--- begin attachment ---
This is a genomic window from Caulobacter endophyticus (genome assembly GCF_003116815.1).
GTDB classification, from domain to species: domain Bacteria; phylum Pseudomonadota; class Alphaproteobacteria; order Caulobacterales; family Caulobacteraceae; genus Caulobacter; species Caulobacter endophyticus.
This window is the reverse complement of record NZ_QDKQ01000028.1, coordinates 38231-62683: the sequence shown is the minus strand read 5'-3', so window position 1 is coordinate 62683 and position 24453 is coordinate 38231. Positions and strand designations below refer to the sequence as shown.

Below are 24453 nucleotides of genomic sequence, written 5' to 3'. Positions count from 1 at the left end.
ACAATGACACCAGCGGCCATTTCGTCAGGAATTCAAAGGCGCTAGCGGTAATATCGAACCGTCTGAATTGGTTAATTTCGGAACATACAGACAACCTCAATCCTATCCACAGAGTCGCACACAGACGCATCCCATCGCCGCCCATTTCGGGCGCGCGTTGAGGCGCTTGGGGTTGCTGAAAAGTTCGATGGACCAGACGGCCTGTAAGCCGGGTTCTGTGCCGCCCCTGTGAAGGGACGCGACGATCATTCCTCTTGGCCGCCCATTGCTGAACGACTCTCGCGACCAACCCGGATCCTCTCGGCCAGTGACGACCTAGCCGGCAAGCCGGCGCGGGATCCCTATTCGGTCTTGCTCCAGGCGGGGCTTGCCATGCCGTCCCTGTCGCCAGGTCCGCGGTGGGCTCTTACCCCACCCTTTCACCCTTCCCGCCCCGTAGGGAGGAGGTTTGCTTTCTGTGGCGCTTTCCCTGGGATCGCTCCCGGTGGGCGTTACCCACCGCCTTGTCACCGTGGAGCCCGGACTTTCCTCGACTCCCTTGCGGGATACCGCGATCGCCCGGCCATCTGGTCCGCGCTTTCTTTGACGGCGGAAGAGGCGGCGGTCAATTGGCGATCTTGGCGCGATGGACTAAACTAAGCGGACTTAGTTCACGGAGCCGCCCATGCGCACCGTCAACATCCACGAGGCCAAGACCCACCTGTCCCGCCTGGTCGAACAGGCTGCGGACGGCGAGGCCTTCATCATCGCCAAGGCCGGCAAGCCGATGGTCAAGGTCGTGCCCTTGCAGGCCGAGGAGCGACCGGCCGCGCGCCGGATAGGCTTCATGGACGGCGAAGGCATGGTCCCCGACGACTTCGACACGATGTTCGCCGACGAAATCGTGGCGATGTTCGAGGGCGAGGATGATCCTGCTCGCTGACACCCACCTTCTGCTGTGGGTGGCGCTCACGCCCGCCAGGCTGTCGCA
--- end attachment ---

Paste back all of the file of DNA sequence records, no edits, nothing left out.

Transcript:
This is a genomic window from Caulobacter endophyticus (genome assembly GCF_003116815.1).
GTDB classification, from domain to species: domain Bacteria; phylum Pseudomonadota; class Alphaproteobacteria; order Caulobacterales; family Caulobacteraceae; genus Caulobacter; species Caulobacter endophyticus.
This window is the reverse complement of record NZ_QDKQ01000028.1, coordinates 38231-62683: the sequence shown is the minus strand read 5'-3', so window position 1 is coordinate 62683 and position 24453 is coordinate 38231. Positions and strand designations below refer to the sequence as shown.

Below are 24453 nucleotides of genomic sequence, written 5' to 3'. Positions count from 1 at the left end.
ACAATGACACCAGCGGCCATTTCGTCAGGAATTCAAAGGCGCTAGCGGTAATATCGAACCGTCTGAATTGGTTAATTTCGGAACATACAGACAACCTCAATCCTATCCACAGAGTCGCACACAGACGCATCCCATCGCCGCCCATTTCGGGCGCGCGTTGAGGCGCTTGGGGTTGCTGAAAAGTTCGATGGACCAGACGGCCTGTAAGCCGGGTTCTGTGCCGCCCCTGTGAAGGGACGCGACGATCATTCCTCTTGGCCGCCCATTGCTGAACGACTCTCGCGACCAACCCGGATCCTCTCGGCCAGTGACGACCTAGCCGGCAAGCCGGCGCGGGATCCCTATTCGGTCTTGCTCCAGGCGGGGCTTGCCATGCCGTCCCTGTCGCCAGGTCCGCGGTGGGCTCTTACCCCACCCTTTCACCCTTCCCGCCCCGTAGGGAGGAGGTTTGCTTTCTGTGGCGCTTTCCCTGGGATCGCTCCCGGTGGGCGTTACCCACCGCCTTGTCACCGTGGAGCCCGGACTTTCCTCGACTCCCTTGCGGGATACCGCGATCGCCCGGCCATCTGGTCCGCGCTTTCTTTGACGGCGGAAGAGGCGGCGGTCAATTGGCGATCTTGGCGCGATGGACTAAACTAAGCGGACTTAGTTCACGGAGCCGCCCATGCGCACCGTCAACATCCACGAGGCCAAGACCCACCTGTCCCGCCTGGTCGAACAGGCTGCGGACGGCGAGGCCTTCATCATCGCCAAGGCCGGCAAGCCGATGGTCAAGGTCGTGCCCTTGCAGGCCGAGGAGCGACCGGCCGCGCGCCGGATAGGCTTCATGGACGGCGAAGGCATGGTCCCCGACGACTTCGACACGATGTTCGCCGACGAAATCGTGGCGATGTTCGAGGGCGAGGATGATCCTGCTCGCTGACACCCACCTTCTGCTGTGGGTGGCGCTCACGCCCGCCAGGCTGTCGCA